-2
$\begingroup$

I'm really confused on how to go about proving this . I had to skip class because of my uni transfer orientation ( go UTD! ) and I'm having a hard time understanding this concept.

$\endgroup$

closed as off-topic by Zain Patel, Shailesh, C. Falcon, user8795, pjs36 May 15 '17 at 1:24

This question appears to be off-topic. The users who voted to close gave this specific reason:

  • "This question is missing context or other details: Please improve the question by providing additional context, which ideally includes your thoughts on the problem and any attempts you have made to solve it. This information helps others identify where you have difficulties and helps them write answers appropriate to your experience level." – Zain Patel, Shailesh, C. Falcon, pjs36
If this question can be reworded to fit the rules in the help center, please edit the question.

  • 3
    $\begingroup$ Try the map $\;n\to3n\;$ from the naturals to your set. $\endgroup$ – DonAntonio Mar 16 '16 at 21:53
  • 1
    $\begingroup$ What is your definition of countable? $\endgroup$ – hardmath Mar 16 '16 at 21:54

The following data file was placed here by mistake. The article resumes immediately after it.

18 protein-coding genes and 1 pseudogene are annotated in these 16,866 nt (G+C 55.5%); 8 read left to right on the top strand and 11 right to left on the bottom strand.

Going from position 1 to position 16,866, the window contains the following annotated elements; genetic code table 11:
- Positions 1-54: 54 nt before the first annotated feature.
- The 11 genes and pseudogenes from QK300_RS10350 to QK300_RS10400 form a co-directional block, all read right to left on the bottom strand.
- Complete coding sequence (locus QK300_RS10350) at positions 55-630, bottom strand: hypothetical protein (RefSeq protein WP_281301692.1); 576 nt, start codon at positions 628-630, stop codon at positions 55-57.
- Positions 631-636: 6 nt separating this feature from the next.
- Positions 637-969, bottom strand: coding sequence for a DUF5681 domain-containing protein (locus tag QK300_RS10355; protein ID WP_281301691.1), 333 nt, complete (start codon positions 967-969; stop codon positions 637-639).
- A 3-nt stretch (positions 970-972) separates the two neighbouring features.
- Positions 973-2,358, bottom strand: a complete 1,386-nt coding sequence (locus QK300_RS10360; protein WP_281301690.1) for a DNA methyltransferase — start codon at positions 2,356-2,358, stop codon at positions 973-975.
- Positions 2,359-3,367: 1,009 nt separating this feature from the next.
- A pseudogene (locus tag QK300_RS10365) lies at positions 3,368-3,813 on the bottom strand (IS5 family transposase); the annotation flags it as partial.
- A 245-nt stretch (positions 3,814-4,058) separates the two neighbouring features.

• 2
    $\begingroup$ Any subset of a countable set is countable. Your set is a subset of the naturals. $\endgroup$ – Ross Millikan Mar 16 '16 at 21:54
  • $\begingroup$ Ok so heres what i got. " Set {3, 6, 9, 12 , 15...} is a subset of N since its an injection of N. the set is countable and a subset of a countable set is also countable. thus the set {3 , 6 , 9 , 12 , 15 ... } is countable as well since its a subset of N." does it look right? $\endgroup$ – shayan javadi Mar 16 '16 at 22:04
3
$\begingroup$

A comment sayst that your set: $$S = \{3, 6, 9, 12, 15, ...\} \subset \mathbb{N}$$ because every number in your set is an element of $\mathbb{N}$. Because all natural numbers are countable, your set $S$ is countable.

$\endgroup$
1
$\begingroup$

Perhaps your definition of countable is actually what some call "countably infinite" in which case it is not true that any subset of a countable set is countable. With this definition $\{0\} \subseteq \mathbb{N}$ is not countable. So definitions are important in this question as one commenter points out.

If your definition of countable is "countably infinite" then to show a set $A$ is countable, we must find a bijection between $A$ and $\mathbb{N}$. Another commenter gives you the function to use i.e. consider $$f : \mathbb{N} \to \{3,6,9,\ldots\}$$ where $$f(n) = 3n$$

It is not hard to show this function is a bijection, i.e. injective and surjective. To do this show:

injectivity: $n \neq m \implies f(n) \neq f(m)$

surjectivity: $n \in \{3,6,9,\ldots \} \implies $ there is $m \in \mathbb{N}$ such that $f(m) = n$

$\endgroup$
  • $\begingroup$ Hey, what does $f: \mathbb{N} ...$ mean? $\endgroup$ – Obinna Nwakwue Mar 28 '16 at 23:48
  • $\begingroup$ Sorry for the late response, it means $f$ is a function with domain $\mathbb{N}$ and codomain $\{3,6,\ldots\}$ $\endgroup$ – Ryan Sullivant Apr 15 '16 at 4:05

Not the answer you're looking for? Browse other questions tagged or ask your own question.